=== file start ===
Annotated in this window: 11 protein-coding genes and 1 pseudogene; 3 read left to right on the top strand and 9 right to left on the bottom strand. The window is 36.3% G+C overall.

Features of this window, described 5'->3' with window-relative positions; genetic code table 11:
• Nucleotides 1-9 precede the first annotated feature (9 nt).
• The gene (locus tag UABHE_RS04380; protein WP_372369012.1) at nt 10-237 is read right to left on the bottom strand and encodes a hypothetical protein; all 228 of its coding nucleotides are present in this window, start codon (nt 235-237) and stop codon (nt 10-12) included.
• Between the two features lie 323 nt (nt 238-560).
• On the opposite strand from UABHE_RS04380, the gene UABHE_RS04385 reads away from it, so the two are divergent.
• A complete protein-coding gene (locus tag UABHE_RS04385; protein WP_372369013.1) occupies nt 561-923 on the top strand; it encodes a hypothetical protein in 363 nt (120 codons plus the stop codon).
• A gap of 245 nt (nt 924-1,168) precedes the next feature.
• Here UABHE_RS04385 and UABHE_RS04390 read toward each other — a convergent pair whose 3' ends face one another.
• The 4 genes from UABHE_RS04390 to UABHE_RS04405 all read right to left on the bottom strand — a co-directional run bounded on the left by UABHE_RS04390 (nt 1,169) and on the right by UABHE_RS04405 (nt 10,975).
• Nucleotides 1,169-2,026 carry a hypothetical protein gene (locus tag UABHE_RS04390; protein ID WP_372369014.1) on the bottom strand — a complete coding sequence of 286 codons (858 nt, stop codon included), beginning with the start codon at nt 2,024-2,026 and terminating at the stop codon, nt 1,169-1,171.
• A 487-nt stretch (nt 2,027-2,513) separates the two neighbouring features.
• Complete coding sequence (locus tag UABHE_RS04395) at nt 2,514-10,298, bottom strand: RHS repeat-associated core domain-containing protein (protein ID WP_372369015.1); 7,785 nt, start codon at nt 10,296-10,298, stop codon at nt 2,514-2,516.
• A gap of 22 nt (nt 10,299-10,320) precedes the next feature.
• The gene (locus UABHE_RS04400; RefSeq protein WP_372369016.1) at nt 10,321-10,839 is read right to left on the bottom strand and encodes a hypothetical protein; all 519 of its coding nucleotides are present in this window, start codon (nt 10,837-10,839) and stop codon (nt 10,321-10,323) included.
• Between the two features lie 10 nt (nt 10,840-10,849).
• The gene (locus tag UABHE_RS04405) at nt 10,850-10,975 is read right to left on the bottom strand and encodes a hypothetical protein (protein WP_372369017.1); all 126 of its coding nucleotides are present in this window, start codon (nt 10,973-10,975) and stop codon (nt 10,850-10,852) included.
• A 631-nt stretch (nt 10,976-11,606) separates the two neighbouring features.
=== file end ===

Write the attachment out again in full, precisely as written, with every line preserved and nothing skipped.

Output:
Annotated in this window: 11 protein-coding genes and 1 pseudogene; 3 read left to right on the top strand and 9 right to left on the bottom strand. The window is 36.3% G+C overall.

Features of this window, described 5'->3' with window-relative positions; genetic code table 11:
• Nucleotides 1-9 precede the first annotated feature (9 nt).
• The gene (locus tag UABHE_RS04380; protein WP_372369012.1) at nt 10-237 is read right to left on the bottom strand and encodes a hypothetical protein; all 228 of its coding nucleotides are present in this window, start codon (nt 235-237) and stop codon (nt 10-12) included.
• Between the two features lie 323 nt (nt 238-560).
• On the opposite strand from UABHE_RS04380, the gene UABHE_RS04385 reads away from it, so the two are divergent.
• A complete protein-coding gene (locus tag UABHE_RS04385; protein WP_372369013.1) occupies nt 561-923 on the top strand; it encodes a hypothetical protein in 363 nt (120 codons plus the stop codon).
• A gap of 245 nt (nt 924-1,168) precedes the next feature.
• Here UABHE_RS04385 and UABHE_RS04390 read toward each other — a convergent pair whose 3' ends face one another.
• The 4 genes from UABHE_RS04390 to UABHE_RS04405 all read right to left on the bottom strand — a co-directional run bounded on the left by UABHE_RS04390 (nt 1,169) and on the right by UABHE_RS04405 (nt 10,975).
• Nucleotides 1,169-2,026 carry a hypothetical protein gene (locus tag UABHE_RS04390; protein ID WP_372369014.1) on the bottom strand — a complete coding sequence of 286 codons (858 nt, stop codon included), beginning with the start codon at nt 2,024-2,026 and terminating at the stop codon, nt 1,169-1,171.
• A 487-nt stretch (nt 2,027-2,513) separates the two neighbouring features.
• Complete coding sequence (locus tag UABHE_RS04395) at nt 2,514-10,298, bottom strand: RHS repeat-associated core domain-containing protein (protein ID WP_372369015.1); 7,785 nt, start codon at nt 10,296-10,298, stop codon at nt 2,514-2,516.
• A gap of 22 nt (nt 10,299-10,320) precedes the next feature.
• The gene (locus UABHE_RS04400; RefSeq protein WP_372369016.1) at nt 10,321-10,839 is read right to left on the bottom strand and encodes a hypothetical protein; all 519 of its coding nucleotides are present in this window, start codon (nt 10,837-10,839) and stop codon (nt 10,321-10,323) included.
• Between the two features lie 10 nt (nt 10,840-10,849).
• The gene (locus tag UABHE_RS04405) at nt 10,850-10,975 is read right to left on the bottom strand and encodes a hypothetical protein (protein WP_372369017.1); all 126 of its coding nucleotides are present in this window, start codon (nt 10,973-10,975) and stop codon (nt 10,850-10,852) included.
• A 631-nt stretch (nt 10,976-11,606) separates the two neighbouring features.